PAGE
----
Time to take a bath…

We live in a crazy, crazy world.

I don’t know about you but I find it so difficult to switch off. I seem unable to just shut down the computer and walk away. My iPhone or iPad is constantly on googling, reading, emailing etc…It takes a lot of time (and self control) for me to be able to unwind and switch myself in to relax mode.

But one way I find instantly relaxes me is by taking a long, hot bath. I suspect it relaxes me so much because being number one in the clumsy league the idea of taking my iPhone in the bath is a dangerous one. So really it’s the only time (aside from driving but then bluetooth in my car has put a stop to that one) where I can shut out the outside world and be alone.  I’ve just always loved baths, maybe it’s because I’m a Pisces and have a natural affiliation with the water or maybe because there’s just something incredibly indulgent about having a bath.

But the best thing about baths is that they are incredibly good for you – mentally and physically.

Dr. Michael R. Irwin, director of UCLA’s Cousins Center for Psychoneuroimmunology says “When you become present in the moment, a profound relaxation occurs. It actually resets your physiology, regulates some stress hormones, helps with concentration and reduces tension”

When it comes to the physical aspect, taking a bath helps you sleep better, eases skin problems and soothes sore muscles. But you knew that right?

If you’re like me and you love a hot, scented, bubble induced soak here is a great DIY bath soak that will draw out the toxins, lower your stress related hormones, balance your PH levels and help your sleep soundly…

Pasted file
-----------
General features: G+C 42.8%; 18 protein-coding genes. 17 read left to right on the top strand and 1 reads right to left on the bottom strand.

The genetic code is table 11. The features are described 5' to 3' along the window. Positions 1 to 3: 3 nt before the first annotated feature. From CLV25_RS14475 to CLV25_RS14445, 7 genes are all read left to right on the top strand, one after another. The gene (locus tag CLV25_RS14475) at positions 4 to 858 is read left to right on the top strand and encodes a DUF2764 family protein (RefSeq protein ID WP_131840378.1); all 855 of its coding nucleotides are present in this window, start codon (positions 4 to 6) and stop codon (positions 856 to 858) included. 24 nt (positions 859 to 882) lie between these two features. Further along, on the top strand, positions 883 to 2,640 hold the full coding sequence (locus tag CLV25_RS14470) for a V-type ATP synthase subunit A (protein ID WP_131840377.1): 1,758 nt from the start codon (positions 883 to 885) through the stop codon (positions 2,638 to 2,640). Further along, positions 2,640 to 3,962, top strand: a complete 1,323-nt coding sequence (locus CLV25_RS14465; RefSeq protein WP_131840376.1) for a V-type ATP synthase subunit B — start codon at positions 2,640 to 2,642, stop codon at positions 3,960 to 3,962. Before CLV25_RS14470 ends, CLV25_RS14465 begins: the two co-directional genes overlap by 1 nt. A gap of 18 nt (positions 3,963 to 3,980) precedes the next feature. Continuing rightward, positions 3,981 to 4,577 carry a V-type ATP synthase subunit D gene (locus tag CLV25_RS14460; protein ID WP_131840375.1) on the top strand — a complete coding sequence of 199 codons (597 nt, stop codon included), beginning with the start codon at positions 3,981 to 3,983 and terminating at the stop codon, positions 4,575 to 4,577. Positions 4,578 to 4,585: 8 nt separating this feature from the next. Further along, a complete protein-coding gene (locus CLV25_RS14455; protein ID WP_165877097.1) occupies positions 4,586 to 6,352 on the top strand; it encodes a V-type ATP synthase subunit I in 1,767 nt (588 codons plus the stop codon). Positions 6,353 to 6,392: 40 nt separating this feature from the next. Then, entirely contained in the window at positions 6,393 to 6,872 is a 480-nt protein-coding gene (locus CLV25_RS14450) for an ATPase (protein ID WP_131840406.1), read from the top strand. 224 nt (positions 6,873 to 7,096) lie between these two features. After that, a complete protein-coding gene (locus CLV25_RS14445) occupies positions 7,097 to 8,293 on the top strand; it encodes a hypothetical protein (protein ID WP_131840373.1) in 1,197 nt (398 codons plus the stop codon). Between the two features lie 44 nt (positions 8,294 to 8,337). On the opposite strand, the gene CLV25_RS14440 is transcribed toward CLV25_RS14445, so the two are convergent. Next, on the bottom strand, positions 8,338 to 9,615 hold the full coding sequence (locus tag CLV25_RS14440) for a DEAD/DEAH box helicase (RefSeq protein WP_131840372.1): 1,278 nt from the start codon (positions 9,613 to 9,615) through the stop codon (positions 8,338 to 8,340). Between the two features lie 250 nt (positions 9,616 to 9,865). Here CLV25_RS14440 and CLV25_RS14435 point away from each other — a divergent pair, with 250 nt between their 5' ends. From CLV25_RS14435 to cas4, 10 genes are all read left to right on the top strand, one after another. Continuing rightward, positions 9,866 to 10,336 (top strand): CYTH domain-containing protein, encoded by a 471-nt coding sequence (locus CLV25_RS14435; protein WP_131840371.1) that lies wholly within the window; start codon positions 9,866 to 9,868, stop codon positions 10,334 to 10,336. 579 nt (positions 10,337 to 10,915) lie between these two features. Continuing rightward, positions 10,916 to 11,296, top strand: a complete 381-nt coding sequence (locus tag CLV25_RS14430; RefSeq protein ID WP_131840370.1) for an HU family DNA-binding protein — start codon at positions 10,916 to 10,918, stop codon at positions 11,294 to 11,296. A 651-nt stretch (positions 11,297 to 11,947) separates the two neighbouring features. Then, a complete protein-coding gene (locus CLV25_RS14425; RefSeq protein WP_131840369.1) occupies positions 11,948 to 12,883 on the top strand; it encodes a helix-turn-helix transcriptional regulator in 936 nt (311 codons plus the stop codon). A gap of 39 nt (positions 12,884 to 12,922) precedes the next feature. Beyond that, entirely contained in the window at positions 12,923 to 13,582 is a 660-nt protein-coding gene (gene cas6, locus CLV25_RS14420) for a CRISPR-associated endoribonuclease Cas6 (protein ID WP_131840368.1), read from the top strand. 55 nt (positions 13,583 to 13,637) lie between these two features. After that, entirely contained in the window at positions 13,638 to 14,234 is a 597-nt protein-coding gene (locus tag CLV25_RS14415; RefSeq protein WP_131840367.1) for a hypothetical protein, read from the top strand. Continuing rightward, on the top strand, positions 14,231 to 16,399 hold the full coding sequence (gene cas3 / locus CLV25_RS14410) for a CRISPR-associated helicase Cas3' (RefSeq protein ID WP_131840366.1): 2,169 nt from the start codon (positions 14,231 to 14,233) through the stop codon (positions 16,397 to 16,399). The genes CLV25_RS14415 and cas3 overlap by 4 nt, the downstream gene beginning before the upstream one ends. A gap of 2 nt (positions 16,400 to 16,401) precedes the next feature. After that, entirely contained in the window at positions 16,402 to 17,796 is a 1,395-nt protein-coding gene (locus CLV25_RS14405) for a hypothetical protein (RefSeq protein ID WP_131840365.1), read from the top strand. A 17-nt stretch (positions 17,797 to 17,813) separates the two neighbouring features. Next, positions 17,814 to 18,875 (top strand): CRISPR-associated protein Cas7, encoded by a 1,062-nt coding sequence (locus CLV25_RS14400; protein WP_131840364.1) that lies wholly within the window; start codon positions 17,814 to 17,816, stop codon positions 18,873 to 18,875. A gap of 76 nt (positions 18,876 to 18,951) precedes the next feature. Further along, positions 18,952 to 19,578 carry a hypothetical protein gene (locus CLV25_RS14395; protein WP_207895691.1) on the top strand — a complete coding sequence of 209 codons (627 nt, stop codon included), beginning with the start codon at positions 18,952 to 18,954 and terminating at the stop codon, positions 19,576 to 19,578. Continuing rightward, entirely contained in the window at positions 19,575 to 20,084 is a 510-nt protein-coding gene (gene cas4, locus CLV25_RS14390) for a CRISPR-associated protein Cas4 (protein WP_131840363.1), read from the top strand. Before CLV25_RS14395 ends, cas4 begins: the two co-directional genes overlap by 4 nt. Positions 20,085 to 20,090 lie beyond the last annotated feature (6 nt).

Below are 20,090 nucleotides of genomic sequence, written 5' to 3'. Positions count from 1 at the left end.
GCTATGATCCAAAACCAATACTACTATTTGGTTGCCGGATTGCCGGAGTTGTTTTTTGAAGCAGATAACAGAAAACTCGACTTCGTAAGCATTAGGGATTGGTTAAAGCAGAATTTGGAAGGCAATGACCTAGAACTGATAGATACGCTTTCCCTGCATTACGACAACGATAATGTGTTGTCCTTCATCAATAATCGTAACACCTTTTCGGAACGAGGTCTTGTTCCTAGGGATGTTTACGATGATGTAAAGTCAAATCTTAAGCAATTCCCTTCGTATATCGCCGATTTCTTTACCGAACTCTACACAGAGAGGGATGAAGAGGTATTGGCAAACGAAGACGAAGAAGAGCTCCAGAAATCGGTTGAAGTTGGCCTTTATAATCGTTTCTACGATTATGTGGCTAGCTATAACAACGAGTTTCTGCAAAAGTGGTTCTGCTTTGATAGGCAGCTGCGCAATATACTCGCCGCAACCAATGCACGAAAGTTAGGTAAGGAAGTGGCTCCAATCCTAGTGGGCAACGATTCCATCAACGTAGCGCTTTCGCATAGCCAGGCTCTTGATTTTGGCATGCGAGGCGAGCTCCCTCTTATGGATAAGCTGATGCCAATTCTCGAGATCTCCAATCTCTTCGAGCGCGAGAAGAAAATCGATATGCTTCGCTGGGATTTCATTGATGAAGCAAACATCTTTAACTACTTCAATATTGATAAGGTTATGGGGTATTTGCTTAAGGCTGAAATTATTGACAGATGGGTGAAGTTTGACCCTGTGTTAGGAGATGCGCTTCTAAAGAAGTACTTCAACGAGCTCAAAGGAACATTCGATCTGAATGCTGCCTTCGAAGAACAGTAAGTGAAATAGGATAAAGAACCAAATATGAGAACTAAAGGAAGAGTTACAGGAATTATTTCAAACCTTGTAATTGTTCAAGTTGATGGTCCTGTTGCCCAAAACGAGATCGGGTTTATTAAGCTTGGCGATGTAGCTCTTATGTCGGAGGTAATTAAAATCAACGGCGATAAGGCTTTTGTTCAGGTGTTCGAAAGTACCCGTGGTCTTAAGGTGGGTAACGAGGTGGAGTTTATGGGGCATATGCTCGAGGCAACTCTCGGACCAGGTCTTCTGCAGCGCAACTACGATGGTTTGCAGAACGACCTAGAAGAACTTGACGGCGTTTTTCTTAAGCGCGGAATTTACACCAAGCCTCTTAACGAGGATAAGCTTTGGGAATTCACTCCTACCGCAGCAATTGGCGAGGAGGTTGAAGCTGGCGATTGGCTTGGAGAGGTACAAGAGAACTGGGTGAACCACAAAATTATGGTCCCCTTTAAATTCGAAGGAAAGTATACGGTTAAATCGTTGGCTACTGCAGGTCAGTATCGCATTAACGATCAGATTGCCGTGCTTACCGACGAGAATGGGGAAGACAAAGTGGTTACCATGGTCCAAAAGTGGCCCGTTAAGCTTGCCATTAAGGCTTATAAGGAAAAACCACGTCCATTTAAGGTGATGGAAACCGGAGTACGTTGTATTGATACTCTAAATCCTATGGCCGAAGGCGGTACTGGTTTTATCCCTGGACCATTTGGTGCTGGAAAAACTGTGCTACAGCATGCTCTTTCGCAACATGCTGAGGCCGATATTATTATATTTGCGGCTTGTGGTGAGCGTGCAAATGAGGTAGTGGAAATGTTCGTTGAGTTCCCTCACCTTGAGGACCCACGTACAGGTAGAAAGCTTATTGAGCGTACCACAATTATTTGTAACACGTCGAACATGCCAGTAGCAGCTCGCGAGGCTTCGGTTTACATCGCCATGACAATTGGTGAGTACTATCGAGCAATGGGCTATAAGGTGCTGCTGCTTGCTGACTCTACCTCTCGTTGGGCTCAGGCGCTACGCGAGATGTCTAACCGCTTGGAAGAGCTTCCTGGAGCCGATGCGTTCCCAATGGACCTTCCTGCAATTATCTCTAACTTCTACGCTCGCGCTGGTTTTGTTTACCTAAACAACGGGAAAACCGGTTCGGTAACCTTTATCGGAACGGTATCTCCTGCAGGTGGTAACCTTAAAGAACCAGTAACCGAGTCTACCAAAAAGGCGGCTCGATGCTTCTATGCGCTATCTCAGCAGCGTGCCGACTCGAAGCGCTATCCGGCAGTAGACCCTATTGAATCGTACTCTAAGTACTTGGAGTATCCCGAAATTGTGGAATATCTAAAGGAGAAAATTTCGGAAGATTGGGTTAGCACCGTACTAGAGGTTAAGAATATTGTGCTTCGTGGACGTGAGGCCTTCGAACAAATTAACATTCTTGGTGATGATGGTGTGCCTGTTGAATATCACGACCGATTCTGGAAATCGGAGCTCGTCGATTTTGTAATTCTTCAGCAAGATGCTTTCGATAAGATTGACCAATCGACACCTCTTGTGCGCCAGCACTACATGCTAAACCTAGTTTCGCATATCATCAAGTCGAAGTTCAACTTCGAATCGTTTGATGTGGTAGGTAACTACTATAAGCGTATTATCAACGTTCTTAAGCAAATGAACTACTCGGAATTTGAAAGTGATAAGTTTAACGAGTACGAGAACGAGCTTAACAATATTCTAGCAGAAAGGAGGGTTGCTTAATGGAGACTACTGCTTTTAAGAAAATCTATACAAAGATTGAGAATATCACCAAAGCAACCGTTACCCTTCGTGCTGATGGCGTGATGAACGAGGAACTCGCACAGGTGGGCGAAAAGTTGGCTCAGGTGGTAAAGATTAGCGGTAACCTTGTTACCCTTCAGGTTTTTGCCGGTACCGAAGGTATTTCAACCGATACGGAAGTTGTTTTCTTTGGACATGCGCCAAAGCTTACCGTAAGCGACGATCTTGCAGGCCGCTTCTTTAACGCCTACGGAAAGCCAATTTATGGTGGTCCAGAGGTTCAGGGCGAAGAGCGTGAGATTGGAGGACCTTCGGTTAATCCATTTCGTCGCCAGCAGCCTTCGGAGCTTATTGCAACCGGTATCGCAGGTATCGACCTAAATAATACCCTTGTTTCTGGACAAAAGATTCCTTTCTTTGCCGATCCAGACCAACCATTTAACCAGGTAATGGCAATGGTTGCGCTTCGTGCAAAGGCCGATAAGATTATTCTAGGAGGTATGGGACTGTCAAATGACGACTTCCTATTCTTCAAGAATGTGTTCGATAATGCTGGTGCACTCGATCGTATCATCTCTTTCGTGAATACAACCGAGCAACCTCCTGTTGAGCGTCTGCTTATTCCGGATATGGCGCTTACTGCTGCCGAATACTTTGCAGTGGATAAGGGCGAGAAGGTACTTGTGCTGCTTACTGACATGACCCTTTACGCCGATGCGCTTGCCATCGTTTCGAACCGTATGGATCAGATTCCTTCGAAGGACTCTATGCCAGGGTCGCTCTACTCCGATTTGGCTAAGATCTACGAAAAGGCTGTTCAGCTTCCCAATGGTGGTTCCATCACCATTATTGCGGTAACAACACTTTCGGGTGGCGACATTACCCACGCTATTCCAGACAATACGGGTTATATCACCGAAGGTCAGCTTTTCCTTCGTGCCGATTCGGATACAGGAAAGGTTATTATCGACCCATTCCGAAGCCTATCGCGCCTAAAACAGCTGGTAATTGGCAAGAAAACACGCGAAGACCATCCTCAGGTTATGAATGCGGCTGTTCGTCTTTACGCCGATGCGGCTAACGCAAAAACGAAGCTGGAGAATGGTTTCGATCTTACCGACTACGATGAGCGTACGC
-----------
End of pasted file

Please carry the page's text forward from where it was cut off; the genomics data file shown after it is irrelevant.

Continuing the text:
bath detox...

Ole Henriksen recommends soaking in a bath at least once a week to ease common upper back and shoulder tension. To replicate the spa bathing experience at home, he suggests indulging with candles, calming refreshments, soft music and a rolled-up towel for neck support. Add Epsom salt to help take out the body’s stress and strain, a cup of powdered milk and your favorite essential oil blend. Henriksen uses lavender to calm, and rosemary and eucalyptus for aching muscles. Soak, close your eyes, meditate, relax.

Suzi Grant wrote 48 Hours to a Healthier Life and gave a savvy guide on what’s the best bath concoction and how long you should stay in it…


Warm baths – 90-95F or 32-35C – open the pores and encourage sweating, which helps to release toxins. They are good for mild detoxing and slight colds. Warm baths can also help lower blood sugar levels, relieve painful joints and muscles, and help to keep your bowels working properly. 
Soak time: 10-20 minutes.


If you’re really stressed out, a cold bath can be the perfect answer – but they’re only for the very brave and those in robust health. The temperature needs to be 55-65F, or 12-18C, says Grant. ‘Cold baths are fantastic if you’re full of tension. They do the opposite of hot baths as they thin the blood and increase blood sugar levels.’ 
 Soak time: a quick dip – between six and 30 seconds at the most.


For skin conditions such as eczema, hives or rashes, adding some baking soda (sodium bicarbonate) to your bath can make a big difference. It acts as a mild antiseptic, {3}opens the pores and relieves itching and skin irritation. Fill the bath with lukewarm water, add about a pound of baking soda and mix well. Soak time: 10-20 minutes.


Sprinkle 3-5lb of sea salt into the water and mix in well for a thoroughly relaxing bath. The cooler the water and the shorter the time spent in the bath, the more it acts as a tonic, says Grant. Soak time: 10-20 minutes.

Colds and headaches

Hot foot baths can help with colds and headaches as well as refreshing tired feet. Pour enough hot water into the bath or a bowl to cover your feet and ankles and add a few drops of an essential oil such as lavender, peppermint, thyme or lemon. Finish by rinsing your feet with cold water. 
Soak time: 10-20 minutes.


“A cold foot bath is absolutely brilliant if you’re insomniac or just sometimes have trouble sleeping,” says Grant. Soak your feet until they start to feel uncomfortably cold. This treatment is also useful for constipation, nose bleeds, tired feet and colds.

What do you like to have in your bath? Any tips or recommendations please do leave below…

Author: Rachael

I'm a journalist and creative consultant. I write about how busy women (just like you) can live, work and eat - better.

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